We walked the length of the river bank drinking in the beautiful scene and then towards the Duomo. The cathedral, baptistery and the bell tower were stunning despite the many structures I have seen in the last few years. We spent some time walking around and in gazing at the buildings from different points admiring the intricate details and then much later ambled toward the piazza della signoria.

The most memorable parts of a city are often very different from what you expect from tour books when you are in one. It was the river bank in London, the sweeping boulevards in Paris and in Italy its no doubt the piazzas. These large squares, truly large and the looming buildings surrounding them is such intelligent design that I was most impressed. The afternoon was a delightful blur as we went from Piazza de Duomo towards Piazza della Signoria and later to Piazzale degli Uffizi.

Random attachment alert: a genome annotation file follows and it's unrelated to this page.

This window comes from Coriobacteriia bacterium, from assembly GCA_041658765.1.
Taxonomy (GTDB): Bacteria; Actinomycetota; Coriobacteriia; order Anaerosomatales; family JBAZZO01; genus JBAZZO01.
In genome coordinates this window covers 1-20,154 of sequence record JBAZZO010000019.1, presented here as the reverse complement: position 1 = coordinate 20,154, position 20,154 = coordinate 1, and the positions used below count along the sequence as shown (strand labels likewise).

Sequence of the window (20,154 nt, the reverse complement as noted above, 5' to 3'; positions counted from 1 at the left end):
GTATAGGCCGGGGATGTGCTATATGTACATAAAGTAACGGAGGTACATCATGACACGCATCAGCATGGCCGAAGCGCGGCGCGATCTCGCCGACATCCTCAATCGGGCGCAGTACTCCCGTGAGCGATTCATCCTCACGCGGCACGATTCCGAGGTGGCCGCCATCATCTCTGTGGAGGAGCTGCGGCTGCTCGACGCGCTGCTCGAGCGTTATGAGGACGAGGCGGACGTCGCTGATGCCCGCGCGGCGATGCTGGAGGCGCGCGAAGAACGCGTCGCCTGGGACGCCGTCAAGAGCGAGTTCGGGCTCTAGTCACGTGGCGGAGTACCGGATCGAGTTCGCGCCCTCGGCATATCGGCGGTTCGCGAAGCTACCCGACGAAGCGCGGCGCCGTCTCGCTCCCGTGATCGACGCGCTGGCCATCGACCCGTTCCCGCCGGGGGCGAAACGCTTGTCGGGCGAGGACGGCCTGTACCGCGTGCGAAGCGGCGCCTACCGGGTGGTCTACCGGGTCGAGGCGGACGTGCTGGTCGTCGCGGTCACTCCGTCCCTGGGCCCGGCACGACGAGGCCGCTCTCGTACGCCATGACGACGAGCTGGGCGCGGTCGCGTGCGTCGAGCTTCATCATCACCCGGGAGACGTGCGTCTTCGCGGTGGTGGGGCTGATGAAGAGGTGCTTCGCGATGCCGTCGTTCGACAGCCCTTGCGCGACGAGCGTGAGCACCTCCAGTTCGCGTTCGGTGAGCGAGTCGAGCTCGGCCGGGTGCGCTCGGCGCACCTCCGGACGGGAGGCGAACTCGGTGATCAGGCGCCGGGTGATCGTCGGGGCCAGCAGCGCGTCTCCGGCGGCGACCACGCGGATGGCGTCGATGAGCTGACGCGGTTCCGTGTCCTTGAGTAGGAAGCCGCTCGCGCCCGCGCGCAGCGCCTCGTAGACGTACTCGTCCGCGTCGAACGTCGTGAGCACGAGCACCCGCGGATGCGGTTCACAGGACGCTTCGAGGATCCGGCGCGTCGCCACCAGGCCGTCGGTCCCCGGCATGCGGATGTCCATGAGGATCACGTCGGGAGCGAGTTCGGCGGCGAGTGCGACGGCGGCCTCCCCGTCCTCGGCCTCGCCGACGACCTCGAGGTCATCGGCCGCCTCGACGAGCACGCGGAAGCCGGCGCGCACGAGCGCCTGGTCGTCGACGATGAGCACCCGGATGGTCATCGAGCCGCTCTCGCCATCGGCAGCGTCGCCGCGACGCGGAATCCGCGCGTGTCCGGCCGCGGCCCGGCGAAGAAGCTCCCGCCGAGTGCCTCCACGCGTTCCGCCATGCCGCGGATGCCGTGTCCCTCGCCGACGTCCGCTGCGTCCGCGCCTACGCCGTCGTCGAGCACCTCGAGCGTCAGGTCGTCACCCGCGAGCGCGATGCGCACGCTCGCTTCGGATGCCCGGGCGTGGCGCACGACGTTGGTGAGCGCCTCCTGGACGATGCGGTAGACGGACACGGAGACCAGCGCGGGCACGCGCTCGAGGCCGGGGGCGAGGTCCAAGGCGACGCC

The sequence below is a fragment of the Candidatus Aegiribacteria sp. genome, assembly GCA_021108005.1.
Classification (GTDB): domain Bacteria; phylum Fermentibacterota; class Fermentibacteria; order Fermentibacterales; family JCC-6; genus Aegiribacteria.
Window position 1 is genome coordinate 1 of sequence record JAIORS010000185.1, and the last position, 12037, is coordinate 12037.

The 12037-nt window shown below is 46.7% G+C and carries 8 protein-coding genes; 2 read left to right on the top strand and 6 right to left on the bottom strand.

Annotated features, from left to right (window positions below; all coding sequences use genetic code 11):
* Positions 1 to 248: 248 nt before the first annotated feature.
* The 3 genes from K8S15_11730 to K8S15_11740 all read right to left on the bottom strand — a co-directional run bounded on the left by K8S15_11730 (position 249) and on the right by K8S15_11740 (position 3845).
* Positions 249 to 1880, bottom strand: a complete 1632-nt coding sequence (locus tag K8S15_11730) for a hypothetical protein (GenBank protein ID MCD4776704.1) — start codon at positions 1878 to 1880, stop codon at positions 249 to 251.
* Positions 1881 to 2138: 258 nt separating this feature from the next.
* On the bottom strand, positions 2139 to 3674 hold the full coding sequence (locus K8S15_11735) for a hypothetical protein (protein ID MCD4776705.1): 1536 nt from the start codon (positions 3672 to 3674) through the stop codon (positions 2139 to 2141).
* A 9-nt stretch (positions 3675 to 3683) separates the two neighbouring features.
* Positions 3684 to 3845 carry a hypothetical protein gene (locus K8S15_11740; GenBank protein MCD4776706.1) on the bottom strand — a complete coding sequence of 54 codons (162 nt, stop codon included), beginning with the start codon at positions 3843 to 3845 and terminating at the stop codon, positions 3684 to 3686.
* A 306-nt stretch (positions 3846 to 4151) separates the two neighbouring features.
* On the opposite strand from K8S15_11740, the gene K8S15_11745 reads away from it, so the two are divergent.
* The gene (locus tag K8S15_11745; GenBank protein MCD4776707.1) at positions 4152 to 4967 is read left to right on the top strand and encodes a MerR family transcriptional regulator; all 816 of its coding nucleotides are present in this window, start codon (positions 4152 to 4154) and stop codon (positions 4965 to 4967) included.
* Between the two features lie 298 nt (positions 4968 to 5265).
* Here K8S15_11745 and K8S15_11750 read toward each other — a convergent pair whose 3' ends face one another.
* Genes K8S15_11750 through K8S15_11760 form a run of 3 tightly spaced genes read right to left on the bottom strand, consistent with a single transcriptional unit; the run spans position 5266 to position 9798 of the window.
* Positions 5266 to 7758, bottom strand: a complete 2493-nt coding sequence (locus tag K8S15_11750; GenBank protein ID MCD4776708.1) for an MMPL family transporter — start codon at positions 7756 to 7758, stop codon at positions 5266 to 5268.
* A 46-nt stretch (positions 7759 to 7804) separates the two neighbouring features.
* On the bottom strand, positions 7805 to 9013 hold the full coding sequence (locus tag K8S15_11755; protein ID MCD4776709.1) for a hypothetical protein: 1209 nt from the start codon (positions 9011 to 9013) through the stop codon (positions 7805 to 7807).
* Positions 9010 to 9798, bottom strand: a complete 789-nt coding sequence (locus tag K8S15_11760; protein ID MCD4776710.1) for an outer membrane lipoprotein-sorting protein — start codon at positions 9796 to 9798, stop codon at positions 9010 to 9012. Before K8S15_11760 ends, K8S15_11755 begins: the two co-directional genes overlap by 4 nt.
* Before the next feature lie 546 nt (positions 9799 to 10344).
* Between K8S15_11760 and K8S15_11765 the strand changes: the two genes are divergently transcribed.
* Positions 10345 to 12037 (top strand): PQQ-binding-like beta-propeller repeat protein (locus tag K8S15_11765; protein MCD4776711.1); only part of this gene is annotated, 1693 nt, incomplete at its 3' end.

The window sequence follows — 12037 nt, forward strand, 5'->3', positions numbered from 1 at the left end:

I felt like a kid in a candy shop that whole day - Donatello, Cellini, Boticelli -with the highpoint of David. This David is my favorite as the experts say his pose is casual he seems to have decided on the fight but this statue captures the moment before he actually used the sling with furrowed brows and taut muscles. I like the cerebral nature of the statue and it was a thrilling moment to gaze at those eyes.

After what felt like walking many hundred miles in and out seeing many exhibits, we took a stroll amidst a light street painters. We bought some souvenirs, clicked some pictures and eventually came back to the river and enjoyed the evening sun. It is not just art but science too that has flourished. I recollected the statue of Galileo and also the painting in the Duomo at Pisa.